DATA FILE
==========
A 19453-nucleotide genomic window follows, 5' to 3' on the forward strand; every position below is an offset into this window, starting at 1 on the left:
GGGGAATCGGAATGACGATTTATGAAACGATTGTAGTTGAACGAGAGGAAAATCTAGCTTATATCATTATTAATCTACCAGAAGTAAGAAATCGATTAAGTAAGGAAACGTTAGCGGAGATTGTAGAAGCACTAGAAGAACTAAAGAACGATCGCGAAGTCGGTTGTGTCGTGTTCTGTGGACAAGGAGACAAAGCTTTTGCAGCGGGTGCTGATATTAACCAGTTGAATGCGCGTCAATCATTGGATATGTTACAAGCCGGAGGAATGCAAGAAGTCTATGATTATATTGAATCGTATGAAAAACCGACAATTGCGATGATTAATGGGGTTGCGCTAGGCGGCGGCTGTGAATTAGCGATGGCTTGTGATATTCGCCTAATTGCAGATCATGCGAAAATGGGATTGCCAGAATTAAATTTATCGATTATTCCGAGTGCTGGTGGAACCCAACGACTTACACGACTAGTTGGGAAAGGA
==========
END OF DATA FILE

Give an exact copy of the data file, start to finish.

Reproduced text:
A 19453-nucleotide genomic window follows, 5' to 3' on the forward strand; every position below is an offset into this window, starting at 1 on the left:
GGGGAATCGGAATGACGATTTATGAAACGATTGTAGTTGAACGAGAGGAAAATCTAGCTTATATCATTATTAATCTACCAGAAGTAAGAAATCGATTAAGTAAGGAAACGTTAGCGGAGATTGTAGAAGCACTAGAAGAACTAAAGAACGATCGCGAAGTCGGTTGTGTCGTGTTCTGTGGACAAGGAGACAAAGCTTTTGCAGCGGGTGCTGATATTAACCAGTTGAATGCGCGTCAATCATTGGATATGTTACAAGCCGGAGGAATGCAAGAAGTCTATGATTATATTGAATCGTATGAAAAACCGACAATTGCGATGATTAATGGGGTTGCGCTAGGCGGCGGCTGTGAATTAGCGATGGCTTGTGATATTCGCCTAATTGCAGATCATGCGAAAATGGGATTGCCAGAATTAAATTTATCGATTATTCCGAGTGCTGGTGGAACCCAACGACTTACACGACTAGTTGGGAAAGGA